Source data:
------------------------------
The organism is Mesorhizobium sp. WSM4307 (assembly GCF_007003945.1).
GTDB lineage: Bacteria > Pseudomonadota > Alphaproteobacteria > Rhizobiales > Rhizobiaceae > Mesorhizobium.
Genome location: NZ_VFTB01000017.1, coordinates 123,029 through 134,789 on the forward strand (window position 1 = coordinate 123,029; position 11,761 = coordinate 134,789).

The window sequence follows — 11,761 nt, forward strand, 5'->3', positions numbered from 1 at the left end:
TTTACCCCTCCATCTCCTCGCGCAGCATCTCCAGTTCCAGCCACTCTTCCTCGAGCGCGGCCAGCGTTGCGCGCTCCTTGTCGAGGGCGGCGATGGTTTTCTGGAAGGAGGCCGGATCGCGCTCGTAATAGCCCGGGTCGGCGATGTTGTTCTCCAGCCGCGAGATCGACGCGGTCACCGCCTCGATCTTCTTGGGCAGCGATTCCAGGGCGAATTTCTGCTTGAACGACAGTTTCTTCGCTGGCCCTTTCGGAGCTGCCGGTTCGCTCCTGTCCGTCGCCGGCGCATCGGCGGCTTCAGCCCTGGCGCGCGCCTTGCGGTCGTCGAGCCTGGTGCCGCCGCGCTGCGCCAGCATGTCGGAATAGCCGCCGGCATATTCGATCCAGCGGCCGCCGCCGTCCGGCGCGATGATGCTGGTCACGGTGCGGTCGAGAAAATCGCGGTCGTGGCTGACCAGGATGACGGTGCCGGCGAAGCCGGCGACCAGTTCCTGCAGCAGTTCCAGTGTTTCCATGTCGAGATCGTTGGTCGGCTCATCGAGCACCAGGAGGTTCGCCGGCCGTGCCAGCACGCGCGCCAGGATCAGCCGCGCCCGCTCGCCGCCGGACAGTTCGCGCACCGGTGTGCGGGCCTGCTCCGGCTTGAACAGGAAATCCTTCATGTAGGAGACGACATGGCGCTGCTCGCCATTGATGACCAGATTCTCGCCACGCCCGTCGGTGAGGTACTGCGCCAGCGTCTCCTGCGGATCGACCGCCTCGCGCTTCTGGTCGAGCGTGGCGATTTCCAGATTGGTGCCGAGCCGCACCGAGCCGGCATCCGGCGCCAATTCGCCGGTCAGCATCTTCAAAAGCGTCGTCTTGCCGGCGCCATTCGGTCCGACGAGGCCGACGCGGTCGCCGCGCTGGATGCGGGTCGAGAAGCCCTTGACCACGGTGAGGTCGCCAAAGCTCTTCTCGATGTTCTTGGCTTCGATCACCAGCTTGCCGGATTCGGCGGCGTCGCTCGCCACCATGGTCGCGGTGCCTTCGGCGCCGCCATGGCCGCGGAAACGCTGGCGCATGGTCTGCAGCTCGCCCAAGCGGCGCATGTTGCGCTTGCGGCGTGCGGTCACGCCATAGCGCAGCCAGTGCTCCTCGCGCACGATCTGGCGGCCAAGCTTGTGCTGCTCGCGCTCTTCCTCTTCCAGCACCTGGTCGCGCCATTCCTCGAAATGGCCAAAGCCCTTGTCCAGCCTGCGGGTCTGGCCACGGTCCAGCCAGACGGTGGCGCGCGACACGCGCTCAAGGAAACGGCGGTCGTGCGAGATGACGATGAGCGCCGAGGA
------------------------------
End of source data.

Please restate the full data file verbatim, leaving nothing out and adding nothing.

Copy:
The organism is Mesorhizobium sp. WSM4307 (assembly GCF_007003945.1).
GTDB lineage: Bacteria > Pseudomonadota > Alphaproteobacteria > Rhizobiales > Rhizobiaceae > Mesorhizobium.
Genome location: NZ_VFTB01000017.1, coordinates 123,029 through 134,789 on the forward strand (window position 1 = coordinate 123,029; position 11,761 = coordinate 134,789).

The window sequence follows — 11,761 nt, forward strand, 5'->3', positions numbered from 1 at the left end:
TTTACCCCTCCATCTCCTCGCGCAGCATCTCCAGTTCCAGCCACTCTTCCTCGAGCGCGGCCAGCGTTGCGCGCTCCTTGTCGAGGGCGGCGATGGTTTTCTGGAAGGAGGCCGGATCGCGCTCGTAATAGCCCGGGTCGGCGATGTTGTTCTCCAGCCGCGAGATCGACGCGGTCACCGCCTCGATCTTCTTGGGCAGCGATTCCAGGGCGAATTTCTGCTTGAACGACAGTTTCTTCGCTGGCCCTTTCGGAGCTGCCGGTTCGCTCCTGTCCGTCGCCGGCGCATCGGCGGCTTCAGCCCTGGCGCGCGCCTTGCGGTCGTCGAGCCTGGTGCCGCCGCGCTGCGCCAGCATGTCGGAATAGCCGCCGGCATATTCGATCCAGCGGCCGCCGCCGTCCGGCGCGATGATGCTGGTCACGGTGCGGTCGAGAAAATCGCGGTCGTGGCTGACCAGGATGACGGTGCCGGCGAAGCCGGCGACCAGTTCCTGCAGCAGTTCCAGTGTTTCCATGTCGAGATCGTTGGTCGGCTCATCGAGCACCAGGAGGTTCGCCGGCCGTGCCAGCACGCGCGCCAGGATCAGCCGCGCCCGCTCGCCGCCGGACAGTTCGCGCACCGGTGTGCGGGCCTGCTCCGGCTTGAACAGGAAATCCTTCATGTAGGAGACGACATGGCGCTGCTCGCCATTGATGACCAGATTCTCGCCACGCCCGTCGGTGAGGTACTGCGCCAGCGTCTCCTGCGGATCGACCGCCTCGCGCTTCTGGTCGAGCGTGGCGATTTCCAGATTGGTGCCGAGCCGCACCGAGCCGGCATCCGGCGCCAATTCGCCGGTCAGCATCTTCAAAAGCGTCGTCTTGCCGGCGCCATTCGGTCCGACGAGGCCGACGCGGTCGCCGCGCTGGATGCGGGTCGAGAAGCCCTTGACCACGGTGAGGTCGCCAAAGCTCTTCTCGATGTTCTTGGCTTCGATCACCAGCTTGCCGGATTCGGCGGCGTCGCTCGCCACCATGGTCGCGGTGCCTTCGGCGCCGCCATGGCCGCGGAAACGCTGGCGCATGGTCTGCAGCTCGCCCAAGCGGCGCATGTTGCGCTTGCGGCGTGCGGTCACGCCATAGCGCAGCCAGTGCTCCTCGCGCACGATCTGGCGGCCAAGCTTGTGCTGCTCGCGCTCTTCCTCTTCCAGCACCTGGTCGCGCCATTCCTCGAAATGGCCAAAGCCCTTGTCCAGCCTGCGGGTCTGGCCACGGTCCAGCCAGACGGTGGCGCGCGACACGCGCTCAAGGAAACGGCGGTCGTGCGAGATGACGATGAGCGCCGAGGA